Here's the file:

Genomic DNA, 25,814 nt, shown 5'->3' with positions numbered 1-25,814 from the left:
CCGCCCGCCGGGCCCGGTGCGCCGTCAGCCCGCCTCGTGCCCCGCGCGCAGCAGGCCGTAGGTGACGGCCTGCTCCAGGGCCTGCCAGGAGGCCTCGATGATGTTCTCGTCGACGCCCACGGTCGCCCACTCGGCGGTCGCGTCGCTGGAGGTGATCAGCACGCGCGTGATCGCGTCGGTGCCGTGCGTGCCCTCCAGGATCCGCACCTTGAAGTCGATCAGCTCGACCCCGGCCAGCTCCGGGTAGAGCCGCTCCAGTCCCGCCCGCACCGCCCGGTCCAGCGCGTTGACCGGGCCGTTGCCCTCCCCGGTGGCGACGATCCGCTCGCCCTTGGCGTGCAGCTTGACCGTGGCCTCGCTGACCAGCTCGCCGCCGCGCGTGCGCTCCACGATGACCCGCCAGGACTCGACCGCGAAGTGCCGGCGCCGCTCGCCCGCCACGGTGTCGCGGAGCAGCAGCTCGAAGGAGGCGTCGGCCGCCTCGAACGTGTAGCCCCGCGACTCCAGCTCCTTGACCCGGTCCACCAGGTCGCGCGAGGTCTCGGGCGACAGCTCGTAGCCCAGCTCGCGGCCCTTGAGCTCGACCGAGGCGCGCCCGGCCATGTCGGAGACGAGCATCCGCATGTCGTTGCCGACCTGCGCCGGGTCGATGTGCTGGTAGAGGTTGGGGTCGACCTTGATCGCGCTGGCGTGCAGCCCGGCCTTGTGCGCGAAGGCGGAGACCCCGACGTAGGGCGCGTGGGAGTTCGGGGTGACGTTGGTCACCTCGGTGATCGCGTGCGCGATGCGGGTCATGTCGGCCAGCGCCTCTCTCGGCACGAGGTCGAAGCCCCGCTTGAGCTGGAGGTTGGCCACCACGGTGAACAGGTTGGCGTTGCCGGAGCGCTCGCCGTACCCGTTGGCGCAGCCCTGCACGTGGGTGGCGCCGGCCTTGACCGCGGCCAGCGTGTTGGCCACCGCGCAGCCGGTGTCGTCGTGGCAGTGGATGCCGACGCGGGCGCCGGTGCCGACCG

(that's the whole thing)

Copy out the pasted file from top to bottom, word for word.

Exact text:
Genomic DNA, 25,814 nt, shown 5'->3' with positions numbered 1-25,814 from the left:
CCGCCCGCCGGGCCCGGTGCGCCGTCAGCCCGCCTCGTGCCCCGCGCGCAGCAGGCCGTAGGTGACGGCCTGCTCCAGGGCCTGCCAGGAGGCCTCGATGATGTTCTCGTCGACGCCCACGGTCGCCCACTCGGCGGTCGCGTCGCTGGAGGTGATCAGCACGCGCGTGATCGCGTCGGTGCCGTGCGTGCCCTCCAGGATCCGCACCTTGAAGTCGATCAGCTCGACCCCGGCCAGCTCCGGGTAGAGCCGCTCCAGTCCCGCCCGCACCGCCCGGTCCAGCGCGTTGACCGGGCCGTTGCCCTCCCCGGTGGCGACGATCCGCTCGCCCTTGGCGTGCAGCTTGACCGTGGCCTCGCTGACCAGCTCGCCGCCGCGCGTGCGCTCCACGATGACCCGCCAGGACTCGACCGCGAAGTGCCGGCGCCGCTCGCCCGCCACGGTGTCGCGGAGCAGCAGCTCGAAGGAGGCGTCGGCCGCCTCGAACGTGTAGCCCCGCGACTCCAGCTCCTTGACCCGGTCCACCAGGTCGCGCGAGGTCTCGGGCGACAGCTCGTAGCCCAGCTCGCGGCCCTTGAGCTCGACCGAGGCGCGCCCGGCCATGTCGGAGACGAGCATCCGCATGTCGTTGCCGACCTGCGCCGGGTCGATGTGCTGGTAGAGGTTGGGGTCGACCTTGATCGCGCTGGCGTGCAGCCCGGCCTTGTGCGCGAAGGCGGAGACCCCGACGTAGGGCGCGTGGGAGTTCGGGGTGACGTTGGTCACCTCGGTGATCGCGTGCGCGATGCGGGTCATGTCGGCCAGCGCCTCTCTCGGCACGAGGTCGAAGCCCCGCTTGAGCTGGAGGTTGGCCACCACGGTGAACAGGTTGGCGTTGCCGGAGCGCTCGCCGTACCCGTTGGCGCAGCCCTGCACGTGGGTGGCGCCGGCCTTGACCGCGGCCAGCGTGTTGGCCACCGCGCAGCCGGTGTCGTCGTGGCAGTGGATGCCGACGCGGGCGCCGGTGCCGACCG